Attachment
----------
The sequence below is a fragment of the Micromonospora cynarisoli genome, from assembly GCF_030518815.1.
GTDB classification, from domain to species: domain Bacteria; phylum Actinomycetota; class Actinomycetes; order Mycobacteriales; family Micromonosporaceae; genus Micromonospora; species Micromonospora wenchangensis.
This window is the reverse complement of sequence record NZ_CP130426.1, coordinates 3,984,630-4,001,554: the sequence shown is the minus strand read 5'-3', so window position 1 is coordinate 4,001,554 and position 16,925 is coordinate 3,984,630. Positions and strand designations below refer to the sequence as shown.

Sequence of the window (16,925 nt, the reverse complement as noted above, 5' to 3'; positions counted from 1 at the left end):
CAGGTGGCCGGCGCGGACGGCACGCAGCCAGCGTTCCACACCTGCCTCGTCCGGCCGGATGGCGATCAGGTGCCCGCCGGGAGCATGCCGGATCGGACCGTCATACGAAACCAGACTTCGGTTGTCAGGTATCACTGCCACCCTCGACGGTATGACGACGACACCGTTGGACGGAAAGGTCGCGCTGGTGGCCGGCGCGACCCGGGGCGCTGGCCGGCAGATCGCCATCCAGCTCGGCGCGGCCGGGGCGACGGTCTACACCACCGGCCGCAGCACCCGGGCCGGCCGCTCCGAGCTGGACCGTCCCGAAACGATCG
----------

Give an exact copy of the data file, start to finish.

The sequence below is a fragment of the Micromonospora cynarisoli genome, from assembly GCF_030518815.1.
GTDB classification, from domain to species: domain Bacteria; phylum Actinomycetota; class Actinomycetes; order Mycobacteriales; family Micromonosporaceae; genus Micromonospora; species Micromonospora wenchangensis.
This window is the reverse complement of sequence record NZ_CP130426.1, coordinates 3,984,630-4,001,554: the sequence shown is the minus strand read 5'-3', so window position 1 is coordinate 4,001,554 and position 16,925 is coordinate 3,984,630. Positions and strand designations below refer to the sequence as shown.

Sequence of the window (16,925 nt, the reverse complement as noted above, 5' to 3'; positions counted from 1 at the left end):
CAGGTGGCCGGCGCGGACGGCACGCAGCCAGCGTTCCACACCTGCCTCGTCCGGCCGGATGGCGATCAGGTGCCCGCCGGGAGCATGCCGGATCGGACCGTCATACGAAACCAGACTTCGGTTGTCAGGTATCACTGCCACCCTCGACGGTATGACGACGACACCGTTGGACGGAAAGGTCGCGCTGGTGGCCGGCGCGACCCGGGGCGCTGGCCGGCAGATCGCCATCCAGCTCGGCGCGGCCGGGGCGACGGTCTACACCACCGGCCGCAGCACCCGGGCCGGCCGCTCCGAGCTGGACCGTCCCGAAACGATCG